13 June 2011

a potato, sweets & turnip gratin

Now that the sweltering temperatures have broken a bit in New York (sorry, rest of the country/world) I will share this tasty gratin recipe. We had some potatoes, sweet potatoes and hakurei turnips lying around and what's better than covering everything in creamy, cheesy goodness and topping it with breadcrumbs? Nothing, that's what.

This dish was inspired by one from Mollie Katzen's Vegetable Dishes I Can't Live Without. I'm always hesitant re-posting recipes that I've tweaked, bastardized or changed so that their original source is almost unrecognizable because I figure, you guys are all capable of adapting those recipes on your own, right? That's why I'm not always really specific with ingredients because I never follow anyone's ingredient list exactly because I use what I got. Shake what yo mama gave ya. But I'll give this one a go, because it was so good and might actually sound appealing to you if you aren't suffering from 90 degree heat right now. Think of this, and all my recipes, as more of a template than a hard and fast rule. Even the baking ones. Let it never be said that you must follow baking recipes exactly. Sure, some of your experiments will be a disgrace to the art form, but you can still do them.

A Potato, Sweets & Turnip Gratin
  • nonstick cooking spray
  • 2 tbsp unsalted butter
  • 1 tsp minced garlic
  • 1/2 tsp dried thyme
  • 1 1/2 tbsp flour
  • 1 1/4 cups warmed milk
  • 1 bay leaf
  • 2 medium red potatoes, sliced thinly
  • 1 large sweet potato, sliced thinly 
  • 1 bunch hakurei turnips, sliced thinly
  • 1/4 cup red onion, sliced
  • salt & cracked black pepper
  • 1 cup bread crumbs
  • 1/2 cup grated Swiss cheese

  1. Preheat the oven to 375 degrees. Lightly spray a 3-quart baking dish with nonstick spray and set aside.
  2. Melt the butter in a small saucepan over low heat. Once melted, add in the garlic and thyme. Whisk in the flour and continue to whisk until it forms a thick paste. Next, drizzle in the warm milk and whisk whisk whisk. Add the bay leaf and turn the heat way down, stirring frequently, for about 5-8 minutes or until smooth and silky. Remove saucepan from heat and remove the bay leaf. Stir in a dash of salt and pepper.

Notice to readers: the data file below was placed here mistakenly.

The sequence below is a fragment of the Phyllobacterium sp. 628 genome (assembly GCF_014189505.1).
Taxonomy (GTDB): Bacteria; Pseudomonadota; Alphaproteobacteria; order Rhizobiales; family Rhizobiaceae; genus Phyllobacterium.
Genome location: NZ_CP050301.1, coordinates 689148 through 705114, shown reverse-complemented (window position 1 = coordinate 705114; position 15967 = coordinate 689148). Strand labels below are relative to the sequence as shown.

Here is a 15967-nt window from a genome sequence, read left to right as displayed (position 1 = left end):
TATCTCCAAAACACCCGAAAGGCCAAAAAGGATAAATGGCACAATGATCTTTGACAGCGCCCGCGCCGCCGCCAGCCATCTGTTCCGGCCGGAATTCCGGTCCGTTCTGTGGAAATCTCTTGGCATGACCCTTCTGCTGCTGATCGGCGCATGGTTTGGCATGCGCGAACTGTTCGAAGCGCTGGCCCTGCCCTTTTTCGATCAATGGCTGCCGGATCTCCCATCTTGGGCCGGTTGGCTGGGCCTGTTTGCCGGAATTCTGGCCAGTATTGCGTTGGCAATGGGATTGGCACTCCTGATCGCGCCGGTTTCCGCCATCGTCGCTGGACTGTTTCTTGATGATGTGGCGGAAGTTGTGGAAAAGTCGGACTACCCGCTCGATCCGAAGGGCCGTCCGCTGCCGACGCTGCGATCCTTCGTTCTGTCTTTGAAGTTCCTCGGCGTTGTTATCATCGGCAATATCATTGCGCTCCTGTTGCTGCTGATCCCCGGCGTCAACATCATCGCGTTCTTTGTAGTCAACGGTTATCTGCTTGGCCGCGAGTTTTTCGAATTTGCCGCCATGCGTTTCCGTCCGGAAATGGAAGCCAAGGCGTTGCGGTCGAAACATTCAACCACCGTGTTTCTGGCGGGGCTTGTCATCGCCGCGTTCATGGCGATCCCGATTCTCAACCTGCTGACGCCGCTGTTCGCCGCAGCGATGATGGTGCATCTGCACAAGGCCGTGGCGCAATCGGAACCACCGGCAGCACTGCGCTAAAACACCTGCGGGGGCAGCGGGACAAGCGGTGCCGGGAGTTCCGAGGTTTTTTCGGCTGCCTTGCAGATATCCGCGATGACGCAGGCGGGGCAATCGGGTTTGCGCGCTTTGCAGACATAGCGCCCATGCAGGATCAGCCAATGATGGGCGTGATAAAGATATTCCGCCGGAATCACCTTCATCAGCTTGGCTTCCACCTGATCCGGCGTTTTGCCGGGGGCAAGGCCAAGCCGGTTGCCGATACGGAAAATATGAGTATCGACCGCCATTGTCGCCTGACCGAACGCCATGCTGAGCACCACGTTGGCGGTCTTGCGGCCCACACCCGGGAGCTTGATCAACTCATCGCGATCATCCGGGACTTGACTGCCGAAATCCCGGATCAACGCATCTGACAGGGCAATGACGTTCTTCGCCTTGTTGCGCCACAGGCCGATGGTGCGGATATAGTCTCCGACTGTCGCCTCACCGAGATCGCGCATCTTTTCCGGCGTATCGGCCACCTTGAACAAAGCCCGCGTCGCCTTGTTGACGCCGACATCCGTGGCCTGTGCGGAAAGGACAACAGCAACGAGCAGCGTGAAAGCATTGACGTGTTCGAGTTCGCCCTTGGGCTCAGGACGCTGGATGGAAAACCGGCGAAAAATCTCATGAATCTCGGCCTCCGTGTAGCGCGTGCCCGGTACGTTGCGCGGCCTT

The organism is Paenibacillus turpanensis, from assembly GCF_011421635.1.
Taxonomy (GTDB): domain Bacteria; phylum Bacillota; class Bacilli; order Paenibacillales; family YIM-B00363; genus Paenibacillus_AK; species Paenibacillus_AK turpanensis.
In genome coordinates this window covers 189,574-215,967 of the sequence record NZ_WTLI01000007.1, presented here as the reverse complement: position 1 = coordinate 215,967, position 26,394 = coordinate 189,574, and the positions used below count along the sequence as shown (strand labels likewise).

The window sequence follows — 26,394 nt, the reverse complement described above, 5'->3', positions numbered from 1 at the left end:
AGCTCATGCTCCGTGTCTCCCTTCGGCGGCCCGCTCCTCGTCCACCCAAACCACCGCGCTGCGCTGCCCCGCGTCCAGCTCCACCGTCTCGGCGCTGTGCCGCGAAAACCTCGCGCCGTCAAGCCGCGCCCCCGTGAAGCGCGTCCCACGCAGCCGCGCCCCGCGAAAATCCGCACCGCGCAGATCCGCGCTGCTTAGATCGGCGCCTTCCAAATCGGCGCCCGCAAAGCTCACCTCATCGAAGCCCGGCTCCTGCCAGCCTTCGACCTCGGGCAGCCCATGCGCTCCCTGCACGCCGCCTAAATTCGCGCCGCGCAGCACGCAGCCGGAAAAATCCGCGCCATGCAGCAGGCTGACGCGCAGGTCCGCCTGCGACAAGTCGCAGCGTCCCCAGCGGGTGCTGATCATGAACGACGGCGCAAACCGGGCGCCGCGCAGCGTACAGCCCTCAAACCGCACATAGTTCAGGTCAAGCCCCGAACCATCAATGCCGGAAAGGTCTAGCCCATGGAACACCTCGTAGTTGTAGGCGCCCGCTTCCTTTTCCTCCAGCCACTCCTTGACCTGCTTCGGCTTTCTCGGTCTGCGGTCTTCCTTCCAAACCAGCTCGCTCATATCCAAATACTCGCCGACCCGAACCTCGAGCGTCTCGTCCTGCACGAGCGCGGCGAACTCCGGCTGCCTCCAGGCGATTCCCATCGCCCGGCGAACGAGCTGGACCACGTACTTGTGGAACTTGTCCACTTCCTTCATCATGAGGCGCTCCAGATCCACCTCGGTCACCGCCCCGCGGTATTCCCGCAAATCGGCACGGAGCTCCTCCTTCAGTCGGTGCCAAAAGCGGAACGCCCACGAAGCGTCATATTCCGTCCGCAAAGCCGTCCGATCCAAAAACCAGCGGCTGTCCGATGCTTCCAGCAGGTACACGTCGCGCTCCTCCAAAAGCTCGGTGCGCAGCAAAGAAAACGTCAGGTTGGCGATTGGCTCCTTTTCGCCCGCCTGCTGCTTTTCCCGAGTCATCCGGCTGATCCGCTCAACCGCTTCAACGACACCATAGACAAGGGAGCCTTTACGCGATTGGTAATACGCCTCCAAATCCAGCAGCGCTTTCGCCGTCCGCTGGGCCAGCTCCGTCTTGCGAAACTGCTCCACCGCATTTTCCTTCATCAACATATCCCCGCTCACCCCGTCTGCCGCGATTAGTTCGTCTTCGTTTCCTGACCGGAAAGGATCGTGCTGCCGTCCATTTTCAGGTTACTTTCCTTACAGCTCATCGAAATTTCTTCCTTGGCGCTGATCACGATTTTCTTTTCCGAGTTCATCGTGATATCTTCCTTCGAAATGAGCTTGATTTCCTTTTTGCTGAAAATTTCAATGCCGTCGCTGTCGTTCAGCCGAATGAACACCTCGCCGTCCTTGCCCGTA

3. Layer the sliced potatoes, sweet potatoes, turnips and onion together in the prepared baking dish and sprinkle lightly with salt and black pepper.
  4. Pour the sauce over the top of the vegetables and cover the dish tightly with foil. Bake for one hour, or until the vegetables are fork tender. Heat the broiler. Sprinkle the bread crumbs and the Swiss cheese on top. Broil until the cheese is melted and beginning to form a delicious cheesy crust.
Things are about to get even foodier here with all of these fresh veggies being delivered weekly. Though I do have a sewing project to share later this week or early next, so hang in there.  And and and, by the end of the month I will have a most exciting finished project to share too! Hint: woodworking.. My role was limited, but I like to think that I had some influence in decision-making.

1 comment:

  1. It's fun to see what you come up with using your CSA foods. I love it on a philosophical level, as well as on a practical level. This is a combo I wouldn't have thought to put together, and yet I bet it's really tasty. Have you thought of compiling a cookbook/lifestyle type of book? Thinking it would make for some really interesting reading...especially on a local level.


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